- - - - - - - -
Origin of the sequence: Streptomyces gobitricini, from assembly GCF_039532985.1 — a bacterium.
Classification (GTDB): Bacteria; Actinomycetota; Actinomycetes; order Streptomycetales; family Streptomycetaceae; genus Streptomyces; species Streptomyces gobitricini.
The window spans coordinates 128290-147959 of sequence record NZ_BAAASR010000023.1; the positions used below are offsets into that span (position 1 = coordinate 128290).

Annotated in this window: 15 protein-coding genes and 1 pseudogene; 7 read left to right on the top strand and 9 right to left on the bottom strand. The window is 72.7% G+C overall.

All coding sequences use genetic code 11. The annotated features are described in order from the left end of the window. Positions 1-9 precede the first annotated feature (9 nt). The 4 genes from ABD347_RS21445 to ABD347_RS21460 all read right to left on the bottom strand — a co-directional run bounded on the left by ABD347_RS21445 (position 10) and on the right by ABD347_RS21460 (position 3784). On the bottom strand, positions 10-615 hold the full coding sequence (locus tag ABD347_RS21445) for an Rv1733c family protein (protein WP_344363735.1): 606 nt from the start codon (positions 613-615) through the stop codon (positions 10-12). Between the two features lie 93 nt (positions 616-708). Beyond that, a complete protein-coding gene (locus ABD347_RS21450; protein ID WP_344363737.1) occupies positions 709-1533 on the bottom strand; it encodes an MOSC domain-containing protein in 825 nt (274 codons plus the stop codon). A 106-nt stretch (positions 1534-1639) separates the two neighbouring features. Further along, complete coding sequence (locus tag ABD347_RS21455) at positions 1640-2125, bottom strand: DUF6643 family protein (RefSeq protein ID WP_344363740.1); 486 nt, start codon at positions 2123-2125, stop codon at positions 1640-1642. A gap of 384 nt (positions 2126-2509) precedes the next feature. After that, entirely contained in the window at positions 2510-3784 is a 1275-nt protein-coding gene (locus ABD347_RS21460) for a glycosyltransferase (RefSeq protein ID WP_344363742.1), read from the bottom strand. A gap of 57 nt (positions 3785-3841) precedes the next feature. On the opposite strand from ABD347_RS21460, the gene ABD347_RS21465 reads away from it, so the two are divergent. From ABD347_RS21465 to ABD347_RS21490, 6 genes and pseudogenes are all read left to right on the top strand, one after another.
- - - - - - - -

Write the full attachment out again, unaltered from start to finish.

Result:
Origin of the sequence: Streptomyces gobitricini, from assembly GCF_039532985.1 — a bacterium.
Classification (GTDB): Bacteria; Actinomycetota; Actinomycetes; order Streptomycetales; family Streptomycetaceae; genus Streptomyces; species Streptomyces gobitricini.
The window spans coordinates 128290-147959 of sequence record NZ_BAAASR010000023.1; the positions used below are offsets into that span (position 1 = coordinate 128290).

Annotated in this window: 15 protein-coding genes and 1 pseudogene; 7 read left to right on the top strand and 9 right to left on the bottom strand. The window is 72.7% G+C overall.

All coding sequences use genetic code 11. The annotated features are described in order from the left end of the window. Positions 1-9 precede the first annotated feature (9 nt). The 4 genes from ABD347_RS21445 to ABD347_RS21460 all read right to left on the bottom strand — a co-directional run bounded on the left by ABD347_RS21445 (position 10) and on the right by ABD347_RS21460 (position 3784). On the bottom strand, positions 10-615 hold the full coding sequence (locus tag ABD347_RS21445) for an Rv1733c family protein (protein WP_344363735.1): 606 nt from the start codon (positions 613-615) through the stop codon (positions 10-12). Between the two features lie 93 nt (positions 616-708). Beyond that, a complete protein-coding gene (locus ABD347_RS21450; protein ID WP_344363737.1) occupies positions 709-1533 on the bottom strand; it encodes an MOSC domain-containing protein in 825 nt (274 codons plus the stop codon). A 106-nt stretch (positions 1534-1639) separates the two neighbouring features. Further along, complete coding sequence (locus tag ABD347_RS21455) at positions 1640-2125, bottom strand: DUF6643 family protein (RefSeq protein ID WP_344363740.1); 486 nt, start codon at positions 2123-2125, stop codon at positions 1640-1642. A gap of 384 nt (positions 2126-2509) precedes the next feature. After that, entirely contained in the window at positions 2510-3784 is a 1275-nt protein-coding gene (locus ABD347_RS21460) for a glycosyltransferase (RefSeq protein ID WP_344363742.1), read from the bottom strand. A gap of 57 nt (positions 3785-3841) precedes the next feature. On the opposite strand from ABD347_RS21460, the gene ABD347_RS21465 reads away from it, so the two are divergent. From ABD347_RS21465 to ABD347_RS21490, 6 genes and pseudogenes are all read left to right on the top strand, one after another.